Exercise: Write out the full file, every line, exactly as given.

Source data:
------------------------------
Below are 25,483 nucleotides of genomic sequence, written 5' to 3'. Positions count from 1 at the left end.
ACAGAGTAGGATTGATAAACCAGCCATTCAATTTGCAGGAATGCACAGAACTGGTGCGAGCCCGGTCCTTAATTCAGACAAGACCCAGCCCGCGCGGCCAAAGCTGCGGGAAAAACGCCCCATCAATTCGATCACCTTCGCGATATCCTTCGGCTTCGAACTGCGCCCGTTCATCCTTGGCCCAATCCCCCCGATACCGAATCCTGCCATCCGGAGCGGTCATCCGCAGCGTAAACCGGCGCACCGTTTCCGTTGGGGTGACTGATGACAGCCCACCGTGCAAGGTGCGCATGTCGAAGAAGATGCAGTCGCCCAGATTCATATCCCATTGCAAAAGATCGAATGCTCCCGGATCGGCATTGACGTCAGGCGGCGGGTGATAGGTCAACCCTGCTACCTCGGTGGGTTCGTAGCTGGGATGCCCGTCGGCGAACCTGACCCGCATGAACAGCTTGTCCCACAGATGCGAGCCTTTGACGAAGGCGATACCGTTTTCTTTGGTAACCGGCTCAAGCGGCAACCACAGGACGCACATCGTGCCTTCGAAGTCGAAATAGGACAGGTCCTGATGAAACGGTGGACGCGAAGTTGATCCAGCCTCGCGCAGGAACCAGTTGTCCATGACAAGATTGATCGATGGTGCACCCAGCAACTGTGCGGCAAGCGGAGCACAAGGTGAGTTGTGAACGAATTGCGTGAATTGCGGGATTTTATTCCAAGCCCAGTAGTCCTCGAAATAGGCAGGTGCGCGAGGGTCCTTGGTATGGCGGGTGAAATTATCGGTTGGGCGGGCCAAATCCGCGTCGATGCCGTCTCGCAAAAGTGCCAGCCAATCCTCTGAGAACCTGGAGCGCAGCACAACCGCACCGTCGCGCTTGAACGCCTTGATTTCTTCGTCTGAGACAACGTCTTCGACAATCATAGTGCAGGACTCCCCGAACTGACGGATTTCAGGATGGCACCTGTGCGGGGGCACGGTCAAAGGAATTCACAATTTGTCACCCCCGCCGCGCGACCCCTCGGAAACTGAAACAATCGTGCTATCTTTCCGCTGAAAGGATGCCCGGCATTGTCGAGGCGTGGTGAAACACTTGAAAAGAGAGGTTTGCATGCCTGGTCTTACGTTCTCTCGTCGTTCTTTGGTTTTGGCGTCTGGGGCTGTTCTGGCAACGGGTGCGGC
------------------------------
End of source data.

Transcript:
Below are 25,483 nucleotides of genomic sequence, written 5' to 3'. Positions count from 1 at the left end.
ACAGAGTAGGATTGATAAACCAGCCATTCAATTTGCAGGAATGCACAGAACTGGTGCGAGCCCGGTCCTTAATTCAGACAAGACCCAGCCCGCGCGGCCAAAGCTGCGGGAAAAACGCCCCATCAATTCGATCACCTTCGCGATATCCTTCGGCTTCGAACTGCGCCCGTTCATCCTTGGCCCAATCCCCCCGATACCGAATCCTGCCATCCGGAGCGGTCATCCGCAGCGTAAACCGGCGCACCGTTTCCGTTGGGGTGACTGATGACAGCCCACCGTGCAAGGTGCGCATGTCGAAGAAGATGCAGTCGCCCAGATTCATATCCCATTGCAAAAGATCGAATGCTCCCGGATCGGCATTGACGTCAGGCGGCGGGTGATAGGTCAACCCTGCTACCTCGGTGGGTTCGTAGCTGGGATGCCCGTCGGCGAACCTGACCCGCATGAACAGCTTGTCCCACAGATGCGAGCCTTTGACGAAGGCGATACCGTTTTCTTTGGTAACCGGCTCAAGCGGCAACCACAGGACGCACATCGTGCCTTCGAAGTCGAAATAGGACAGGTCCTGATGAAACGGTGGACGCGAAGTTGATCCAGCCTCGCGCAGGAACCAGTTGTCCATGACAAGATTGATCGATGGTGCACCCAGCAACTGTGCGGCAAGCGGAGCACAAGGTGAGTTGTGAACGAATTGCGTGAATTGCGGGATTTTATTCCAAGCCCAGTAGTCCTCGAAATAGGCAGGTGCGCGAGGGTCCTTGGTATGGCGGGTGAAATTATCGGTTGGGCGGGCCAAATCCGCGTCGATGCCGTCTCGCAAAAGTGCCAGCCAATCCTCTGAGAACCTGGAGCGCAGCACAACCGCACCGTCGCGCTTGAACGCCTTGATTTCTTCGTCTGAGACAACGTCTTCGACAATCATAGTGCAGGACTCCCCGAACTGACGGATTTCAGGATGGCACCTGTGCGGGGGCACGGTCAAAGGAATTCACAATTTGTCACCCCCGCCGCGCGACCCCTCGGAAACTGAAACAATCGTGCTATCTTTCCGCTGAAAGGATGCCCGGCATTGTCGAGGCGTGGTGAAACACTTGAAAAGAGAGGTTTGCATGCCTGGTCTTACGTTCTCTCGTCGTTCTTTGGTTTTGGCGTCTGGGGCTGTTCTGGCAACGGGTGCGGC